The order was issued as per Section 30(2)(a) of the Food Safety and Standards Act,2006.

No paper wraps for food items restaurants treat their waste themselves New rules to implement in KeralaPhoto : Vivekpat30, Wikipedia
news Food Safety Sunday, July 16, 2017 - 09:32

Roasted peanuts, chana chat or some way side snack cannot be served in newspapers anymore. Kerala Commissioner of Food Safety Navjot Khosa, in an order, has prohibited the use of newspapers and other printed papers for packing or serving of food items for one year.

The commissioner pointed out in the order, that packing or wrapping in printed paper would cause chemical and microbiological contamination of food. The order also says that this practice was equal to slow poisoning.

The order was issued as per Section 30(2)(a) of the Food Safety and Standards Act,2006, which enables the commissioner to prohibit in the interest of public health, the manufacture, storage, distribution or sale of any article of food, either in the whole of the State or any area or part thereof for such period, not exceeding one year.

The Food Safety and Standards Authority of India (FSSAI) last December had last year advised to ban paper wrappings pointing that printing ink would cause cancer. The present order is based on that FSSAI direction.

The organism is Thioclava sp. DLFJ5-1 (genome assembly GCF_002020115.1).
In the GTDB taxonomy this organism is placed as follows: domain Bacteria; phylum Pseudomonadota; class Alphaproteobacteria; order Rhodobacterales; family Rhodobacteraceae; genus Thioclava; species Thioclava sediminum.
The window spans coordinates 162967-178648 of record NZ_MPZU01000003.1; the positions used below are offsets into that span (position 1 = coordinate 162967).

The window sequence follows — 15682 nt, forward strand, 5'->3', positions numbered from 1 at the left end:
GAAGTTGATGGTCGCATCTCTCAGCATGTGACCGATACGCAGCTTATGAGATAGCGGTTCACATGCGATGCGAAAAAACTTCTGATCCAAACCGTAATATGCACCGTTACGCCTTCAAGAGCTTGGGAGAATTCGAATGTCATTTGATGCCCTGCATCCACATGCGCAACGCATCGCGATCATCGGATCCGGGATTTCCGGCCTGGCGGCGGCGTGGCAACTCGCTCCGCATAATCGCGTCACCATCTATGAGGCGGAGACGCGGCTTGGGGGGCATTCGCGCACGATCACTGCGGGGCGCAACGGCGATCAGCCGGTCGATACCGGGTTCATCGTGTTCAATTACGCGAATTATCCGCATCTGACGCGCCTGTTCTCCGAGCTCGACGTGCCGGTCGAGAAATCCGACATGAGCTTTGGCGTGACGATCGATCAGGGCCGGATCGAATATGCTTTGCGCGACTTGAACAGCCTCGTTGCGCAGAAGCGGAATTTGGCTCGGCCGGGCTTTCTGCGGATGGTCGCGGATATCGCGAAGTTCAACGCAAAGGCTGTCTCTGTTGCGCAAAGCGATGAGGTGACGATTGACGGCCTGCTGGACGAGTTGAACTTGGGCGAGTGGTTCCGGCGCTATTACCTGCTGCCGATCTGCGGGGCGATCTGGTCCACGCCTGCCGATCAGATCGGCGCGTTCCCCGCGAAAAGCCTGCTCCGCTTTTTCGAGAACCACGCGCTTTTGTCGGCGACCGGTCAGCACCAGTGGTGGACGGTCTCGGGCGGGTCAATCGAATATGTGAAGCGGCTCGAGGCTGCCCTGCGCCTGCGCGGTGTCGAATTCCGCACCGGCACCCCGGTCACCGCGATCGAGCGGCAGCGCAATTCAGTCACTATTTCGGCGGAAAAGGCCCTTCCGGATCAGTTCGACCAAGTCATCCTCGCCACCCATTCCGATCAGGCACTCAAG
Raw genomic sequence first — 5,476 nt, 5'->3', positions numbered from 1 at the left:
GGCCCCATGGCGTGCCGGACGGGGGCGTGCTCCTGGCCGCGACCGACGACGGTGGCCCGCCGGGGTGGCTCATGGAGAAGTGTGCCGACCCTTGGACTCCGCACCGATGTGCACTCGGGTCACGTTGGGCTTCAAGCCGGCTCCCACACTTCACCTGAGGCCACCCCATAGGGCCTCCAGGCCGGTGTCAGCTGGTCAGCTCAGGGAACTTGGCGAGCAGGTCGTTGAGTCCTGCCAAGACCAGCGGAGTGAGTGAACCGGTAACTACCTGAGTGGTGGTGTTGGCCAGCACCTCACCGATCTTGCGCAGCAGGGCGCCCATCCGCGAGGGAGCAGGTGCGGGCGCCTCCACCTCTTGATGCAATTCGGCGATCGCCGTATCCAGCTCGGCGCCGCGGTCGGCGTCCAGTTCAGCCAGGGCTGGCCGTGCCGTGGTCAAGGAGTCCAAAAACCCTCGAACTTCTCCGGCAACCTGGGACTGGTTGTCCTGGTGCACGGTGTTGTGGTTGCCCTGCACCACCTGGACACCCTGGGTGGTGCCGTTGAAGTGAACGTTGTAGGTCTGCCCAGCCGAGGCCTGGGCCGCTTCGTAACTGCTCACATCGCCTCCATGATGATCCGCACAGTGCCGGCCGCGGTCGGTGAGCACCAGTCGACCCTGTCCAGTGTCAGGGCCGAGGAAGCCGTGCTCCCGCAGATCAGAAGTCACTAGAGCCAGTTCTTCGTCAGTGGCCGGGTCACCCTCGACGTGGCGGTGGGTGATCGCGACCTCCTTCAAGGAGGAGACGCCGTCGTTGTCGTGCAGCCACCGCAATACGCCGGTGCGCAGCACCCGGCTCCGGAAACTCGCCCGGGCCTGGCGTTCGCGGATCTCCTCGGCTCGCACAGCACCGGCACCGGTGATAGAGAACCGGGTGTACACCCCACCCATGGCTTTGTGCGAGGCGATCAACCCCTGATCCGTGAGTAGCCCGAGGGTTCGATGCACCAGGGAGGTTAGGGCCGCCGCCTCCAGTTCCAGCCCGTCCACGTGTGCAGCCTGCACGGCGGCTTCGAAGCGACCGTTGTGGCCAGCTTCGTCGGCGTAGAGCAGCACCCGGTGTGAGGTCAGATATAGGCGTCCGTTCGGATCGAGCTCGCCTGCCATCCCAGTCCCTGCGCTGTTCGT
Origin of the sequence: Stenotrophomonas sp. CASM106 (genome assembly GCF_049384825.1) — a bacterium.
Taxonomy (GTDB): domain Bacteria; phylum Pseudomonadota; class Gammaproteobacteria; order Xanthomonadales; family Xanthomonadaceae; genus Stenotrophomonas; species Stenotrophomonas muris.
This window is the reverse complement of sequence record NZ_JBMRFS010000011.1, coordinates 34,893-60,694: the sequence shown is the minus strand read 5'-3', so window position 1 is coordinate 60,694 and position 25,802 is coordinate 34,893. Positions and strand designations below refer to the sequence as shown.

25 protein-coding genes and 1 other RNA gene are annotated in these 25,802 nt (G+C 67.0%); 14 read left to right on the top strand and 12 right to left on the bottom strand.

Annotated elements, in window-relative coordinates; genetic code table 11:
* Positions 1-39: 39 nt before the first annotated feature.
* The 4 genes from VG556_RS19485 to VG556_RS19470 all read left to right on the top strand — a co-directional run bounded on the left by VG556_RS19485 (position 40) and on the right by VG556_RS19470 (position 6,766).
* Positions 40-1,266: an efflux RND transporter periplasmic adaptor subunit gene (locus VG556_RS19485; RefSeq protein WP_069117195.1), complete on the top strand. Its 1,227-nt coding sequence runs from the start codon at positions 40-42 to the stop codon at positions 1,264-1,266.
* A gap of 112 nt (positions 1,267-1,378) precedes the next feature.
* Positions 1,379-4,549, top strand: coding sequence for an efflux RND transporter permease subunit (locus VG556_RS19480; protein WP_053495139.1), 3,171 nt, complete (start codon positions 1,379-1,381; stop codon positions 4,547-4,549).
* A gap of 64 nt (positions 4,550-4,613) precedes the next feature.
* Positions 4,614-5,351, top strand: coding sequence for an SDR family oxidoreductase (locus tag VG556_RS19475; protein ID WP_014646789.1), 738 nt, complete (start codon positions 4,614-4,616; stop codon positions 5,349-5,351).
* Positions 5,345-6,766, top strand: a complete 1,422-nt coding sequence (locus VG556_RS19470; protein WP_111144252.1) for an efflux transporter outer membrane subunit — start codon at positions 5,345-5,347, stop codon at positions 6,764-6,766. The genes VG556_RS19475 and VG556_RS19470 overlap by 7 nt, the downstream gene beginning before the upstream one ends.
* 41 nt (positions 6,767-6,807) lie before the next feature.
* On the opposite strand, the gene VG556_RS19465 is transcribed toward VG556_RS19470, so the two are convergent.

Meanwhile, Kerala Minister for local self-governments KT Jaleel on Saturday said that hotels, restaurants, fruits and vegetable shops in Kerala will have to treat the waste from their establishments themselves at their own expense.

Speaking at a function held in Thrissur to felicitate Dr A S Sudheesh Kumar, who is in charge of the animal birth control (ABC) center in the corporation.

Minister said that soon government would release an order that hotel owners and traders will have to make effective arrangements to treat the waste. He added that If they fail to establish it within September 15 their licenses would be cancelled.

“There are many limitations for the government and local self-governments to run centralized waste management plants. If the plant stops working even for one day, waste management goes awry . That is why the government has decided to encourage private investors to start centralized waste management systems. One such project, worth Rs 300 crore, is coming up at Brahmapuram in Kochi. Another waste treatment plant in Kozhikode by a foreign private organization is also on the cards,“ said the minister, quotes The Times of India.

 

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